As usual, there’s been some debate when it comes to the budget and whether it’s good for business or not. There are specific business orientated initiatives in the new wellbeing budget, however, and we provide some more detail for you below.

Kirk Hope, chief executive of BusinessNZ said of the $300m that the Government will invest into funding growing Kiwi start-ups “commercialisation of new ideas is often constrained among mid-sized firms” – showing a positive shift. 97% of enterprises in New Zealand have fewer than 20 employees and the performance of these small firms is crucial to driving economic growth.

The wellbeing budget also allocated the sum of $197m towards the Housing First scheme which tackles homelessness in New Zealand and could be good news for the construction industry. 

In addition, the Government have said they will spend $6.8m allocated over a period of four years to help the manufacturing industry regarding future-proofing.

Mr Hope also talked about how there will be “another $157 million to assist firms in developing high-value low-emissions products recognises the deep need for research to come up with business solutions to climate change.”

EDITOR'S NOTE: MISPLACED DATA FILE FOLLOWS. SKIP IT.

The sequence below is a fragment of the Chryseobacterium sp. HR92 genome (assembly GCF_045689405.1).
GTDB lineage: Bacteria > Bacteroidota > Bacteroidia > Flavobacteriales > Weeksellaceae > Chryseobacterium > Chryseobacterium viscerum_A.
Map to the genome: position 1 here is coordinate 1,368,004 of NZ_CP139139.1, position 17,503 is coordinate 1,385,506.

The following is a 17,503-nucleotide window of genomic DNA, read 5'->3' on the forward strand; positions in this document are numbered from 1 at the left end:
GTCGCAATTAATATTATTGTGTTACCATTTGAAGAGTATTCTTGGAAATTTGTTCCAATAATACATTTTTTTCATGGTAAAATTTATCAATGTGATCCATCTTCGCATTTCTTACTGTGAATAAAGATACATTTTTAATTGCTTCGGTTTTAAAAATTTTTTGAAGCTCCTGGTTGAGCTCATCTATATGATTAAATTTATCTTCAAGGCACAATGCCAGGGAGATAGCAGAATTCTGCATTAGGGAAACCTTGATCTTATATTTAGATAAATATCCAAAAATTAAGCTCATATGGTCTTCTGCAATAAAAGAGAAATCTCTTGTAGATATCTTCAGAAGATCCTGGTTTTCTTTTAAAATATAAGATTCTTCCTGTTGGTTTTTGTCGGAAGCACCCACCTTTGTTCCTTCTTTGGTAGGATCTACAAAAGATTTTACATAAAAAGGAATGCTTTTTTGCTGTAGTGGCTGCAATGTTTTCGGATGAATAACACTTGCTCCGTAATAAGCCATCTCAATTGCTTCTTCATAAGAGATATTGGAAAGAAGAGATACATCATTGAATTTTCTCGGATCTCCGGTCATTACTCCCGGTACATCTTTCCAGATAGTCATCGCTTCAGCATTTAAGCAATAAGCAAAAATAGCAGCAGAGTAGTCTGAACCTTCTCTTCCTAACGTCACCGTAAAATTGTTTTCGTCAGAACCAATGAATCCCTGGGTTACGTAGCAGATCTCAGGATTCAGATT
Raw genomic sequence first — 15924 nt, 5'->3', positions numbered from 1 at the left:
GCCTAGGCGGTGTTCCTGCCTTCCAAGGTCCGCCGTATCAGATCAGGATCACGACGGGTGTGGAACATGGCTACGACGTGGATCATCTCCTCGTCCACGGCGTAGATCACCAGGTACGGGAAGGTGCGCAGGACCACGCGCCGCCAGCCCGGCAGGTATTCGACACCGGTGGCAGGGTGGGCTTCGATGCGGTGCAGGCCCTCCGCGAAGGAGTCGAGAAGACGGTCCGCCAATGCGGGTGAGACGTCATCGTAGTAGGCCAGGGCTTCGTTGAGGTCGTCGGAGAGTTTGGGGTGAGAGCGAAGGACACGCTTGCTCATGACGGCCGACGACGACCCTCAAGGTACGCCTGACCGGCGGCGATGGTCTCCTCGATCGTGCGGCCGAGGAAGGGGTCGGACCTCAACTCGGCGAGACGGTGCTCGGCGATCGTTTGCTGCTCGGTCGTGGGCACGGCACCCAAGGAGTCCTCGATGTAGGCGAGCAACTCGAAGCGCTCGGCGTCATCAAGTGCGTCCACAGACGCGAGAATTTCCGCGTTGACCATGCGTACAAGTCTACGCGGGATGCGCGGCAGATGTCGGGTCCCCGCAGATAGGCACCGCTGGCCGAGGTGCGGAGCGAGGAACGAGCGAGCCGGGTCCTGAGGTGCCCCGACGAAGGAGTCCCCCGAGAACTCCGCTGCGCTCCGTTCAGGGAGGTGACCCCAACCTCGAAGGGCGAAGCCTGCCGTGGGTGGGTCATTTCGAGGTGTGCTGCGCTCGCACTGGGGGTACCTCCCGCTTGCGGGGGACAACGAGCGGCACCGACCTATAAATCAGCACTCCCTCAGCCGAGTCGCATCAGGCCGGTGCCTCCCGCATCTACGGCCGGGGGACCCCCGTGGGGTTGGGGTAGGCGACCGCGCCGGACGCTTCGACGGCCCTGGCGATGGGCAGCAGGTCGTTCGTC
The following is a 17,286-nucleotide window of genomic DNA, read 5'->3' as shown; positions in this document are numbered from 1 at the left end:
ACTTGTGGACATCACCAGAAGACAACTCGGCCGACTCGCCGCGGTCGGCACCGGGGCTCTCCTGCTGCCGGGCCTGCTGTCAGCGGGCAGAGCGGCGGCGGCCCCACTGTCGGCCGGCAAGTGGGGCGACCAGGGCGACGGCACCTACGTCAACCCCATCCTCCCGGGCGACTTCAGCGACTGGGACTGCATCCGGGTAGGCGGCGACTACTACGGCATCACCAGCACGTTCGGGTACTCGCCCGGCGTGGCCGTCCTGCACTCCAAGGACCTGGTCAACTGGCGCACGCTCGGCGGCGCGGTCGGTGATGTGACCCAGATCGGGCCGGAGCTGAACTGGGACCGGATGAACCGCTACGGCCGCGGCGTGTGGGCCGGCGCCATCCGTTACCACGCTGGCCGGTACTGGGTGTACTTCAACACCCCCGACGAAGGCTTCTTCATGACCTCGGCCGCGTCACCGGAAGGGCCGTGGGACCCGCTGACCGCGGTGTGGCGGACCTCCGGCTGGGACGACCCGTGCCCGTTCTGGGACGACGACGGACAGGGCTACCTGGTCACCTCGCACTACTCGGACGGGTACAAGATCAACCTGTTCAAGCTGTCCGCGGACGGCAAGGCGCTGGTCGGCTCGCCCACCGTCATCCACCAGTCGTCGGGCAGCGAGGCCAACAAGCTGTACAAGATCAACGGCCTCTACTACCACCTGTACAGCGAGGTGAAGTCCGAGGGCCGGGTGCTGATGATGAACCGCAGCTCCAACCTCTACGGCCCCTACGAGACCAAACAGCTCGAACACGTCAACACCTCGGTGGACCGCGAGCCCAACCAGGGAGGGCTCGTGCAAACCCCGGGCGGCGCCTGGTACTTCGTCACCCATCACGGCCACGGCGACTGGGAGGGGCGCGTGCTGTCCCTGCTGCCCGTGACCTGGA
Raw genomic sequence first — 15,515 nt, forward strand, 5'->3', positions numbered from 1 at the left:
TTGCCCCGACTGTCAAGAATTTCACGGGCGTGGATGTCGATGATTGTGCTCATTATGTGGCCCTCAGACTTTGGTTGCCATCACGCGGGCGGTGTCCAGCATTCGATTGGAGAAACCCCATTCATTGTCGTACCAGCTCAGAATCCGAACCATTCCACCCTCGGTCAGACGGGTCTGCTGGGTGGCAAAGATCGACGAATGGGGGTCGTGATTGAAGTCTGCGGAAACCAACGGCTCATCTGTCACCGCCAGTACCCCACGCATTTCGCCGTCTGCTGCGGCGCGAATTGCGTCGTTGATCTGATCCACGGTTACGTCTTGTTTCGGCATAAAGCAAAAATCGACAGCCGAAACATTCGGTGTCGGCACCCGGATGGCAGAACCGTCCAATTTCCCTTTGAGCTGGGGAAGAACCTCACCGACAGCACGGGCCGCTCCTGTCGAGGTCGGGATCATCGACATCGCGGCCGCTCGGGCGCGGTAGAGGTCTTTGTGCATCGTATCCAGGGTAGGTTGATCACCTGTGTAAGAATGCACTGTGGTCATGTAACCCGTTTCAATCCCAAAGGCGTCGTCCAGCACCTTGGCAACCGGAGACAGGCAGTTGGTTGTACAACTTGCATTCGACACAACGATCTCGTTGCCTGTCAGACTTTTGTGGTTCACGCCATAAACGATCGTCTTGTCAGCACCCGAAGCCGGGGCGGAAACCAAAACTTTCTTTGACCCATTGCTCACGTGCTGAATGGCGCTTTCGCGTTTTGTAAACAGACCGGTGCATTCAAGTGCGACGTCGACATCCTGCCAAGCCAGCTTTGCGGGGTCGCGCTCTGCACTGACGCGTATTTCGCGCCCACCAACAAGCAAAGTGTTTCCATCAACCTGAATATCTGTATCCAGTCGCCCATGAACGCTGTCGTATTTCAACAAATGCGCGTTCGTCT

Vocational education and training are another focus benefitting SME NZ and will help raise the pool of New Zealand’s skilled workforce. $197m will focus primarily on young people and improving civics knowledge, financial literacy and key workplace competencies.

If you want to know what the budget could mean for the general economy in New Zealand, Bevan Graham, the NZ Managing Director & Chief Economist with AMP Capital says “New Zealand continues to enjoy a healthy set of financial accounts. We especially like the fact that after a decade of hard work building the fiscal buffers, we have fiscal room to move in the next downturn…This is the Government’s first Wellbeing budget. The approach has much merit and we have been keen supporters of the development of the Living Standards Framework*” You can read more from Bevan and his thoughts here.

*the Living Standards Framework (LSF) “looks across the human, social, natural and financial/physical aspects of those things that affect our wellbeing – the ‘four capitals’. It is a tool that emphasises the diversity of outcomes meaningful for New Zealanders, and helps the Treasury to analyse, measure and compare those outcomes through a wide and evolving set of indicators.” –

If you want to talk to someone about how the wellbeing budget might affect you personally, talk to your Adviser. 

AdviceFirst is a Financial Advice Provider (FSP23242).